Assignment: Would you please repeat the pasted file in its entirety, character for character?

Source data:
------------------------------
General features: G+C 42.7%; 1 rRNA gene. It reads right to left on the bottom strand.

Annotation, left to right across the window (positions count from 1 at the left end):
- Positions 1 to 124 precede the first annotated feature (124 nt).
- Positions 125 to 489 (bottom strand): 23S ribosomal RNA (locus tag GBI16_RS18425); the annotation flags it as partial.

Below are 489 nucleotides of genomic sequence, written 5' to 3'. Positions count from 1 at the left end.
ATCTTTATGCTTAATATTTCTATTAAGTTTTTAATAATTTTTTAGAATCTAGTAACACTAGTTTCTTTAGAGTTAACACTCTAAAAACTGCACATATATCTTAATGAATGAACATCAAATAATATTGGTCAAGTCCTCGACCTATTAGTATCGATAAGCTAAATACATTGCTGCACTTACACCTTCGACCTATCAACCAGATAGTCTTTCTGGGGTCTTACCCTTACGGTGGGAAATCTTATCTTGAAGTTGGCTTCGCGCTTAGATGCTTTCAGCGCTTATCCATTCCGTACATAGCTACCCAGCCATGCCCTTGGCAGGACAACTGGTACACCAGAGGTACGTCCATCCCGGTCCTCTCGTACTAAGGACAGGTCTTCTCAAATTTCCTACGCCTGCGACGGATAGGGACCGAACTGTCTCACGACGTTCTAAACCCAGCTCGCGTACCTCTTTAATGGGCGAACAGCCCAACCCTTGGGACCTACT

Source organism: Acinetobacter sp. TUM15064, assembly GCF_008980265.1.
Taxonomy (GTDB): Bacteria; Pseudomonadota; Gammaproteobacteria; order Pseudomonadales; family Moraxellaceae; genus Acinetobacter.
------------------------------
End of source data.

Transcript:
General features: G+C 42.7%; 1 rRNA gene. It reads right to left on the bottom strand.

Annotation, left to right across the window (positions count from 1 at the left end):
- Positions 1 to 124 precede the first annotated feature (124 nt).
- Positions 125 to 489 (bottom strand): 23S ribosomal RNA (locus tag GBI16_RS18425); the annotation flags it as partial.

Below are 489 nucleotides of genomic sequence, written 5' to 3'. Positions count from 1 at the left end.
ATCTTTATGCTTAATATTTCTATTAAGTTTTTAATAATTTTTTAGAATCTAGTAACACTAGTTTCTTTAGAGTTAACACTCTAAAAACTGCACATATATCTTAATGAATGAACATCAAATAATATTGGTCAAGTCCTCGACCTATTAGTATCGATAAGCTAAATACATTGCTGCACTTACACCTTCGACCTATCAACCAGATAGTCTTTCTGGGGTCTTACCCTTACGGTGGGAAATCTTATCTTGAAGTTGGCTTCGCGCTTAGATGCTTTCAGCGCTTATCCATTCCGTACATAGCTACCCAGCCATGCCCTTGGCAGGACAACTGGTACACCAGAGGTACGTCCATCCCGGTCCTCTCGTACTAAGGACAGGTCTTCTCAAATTTCCTACGCCTGCGACGGATAGGGACCGAACTGTCTCACGACGTTCTAAACCCAGCTCGCGTACCTCTTTAATGGGCGAACAGCCCAACCCTTGGGACCTACT

Source organism: Acinetobacter sp. TUM15064, assembly GCF_008980265.1.
Taxonomy (GTDB): Bacteria; Pseudomonadota; Gammaproteobacteria; order Pseudomonadales; family Moraxellaceae; genus Acinetobacter.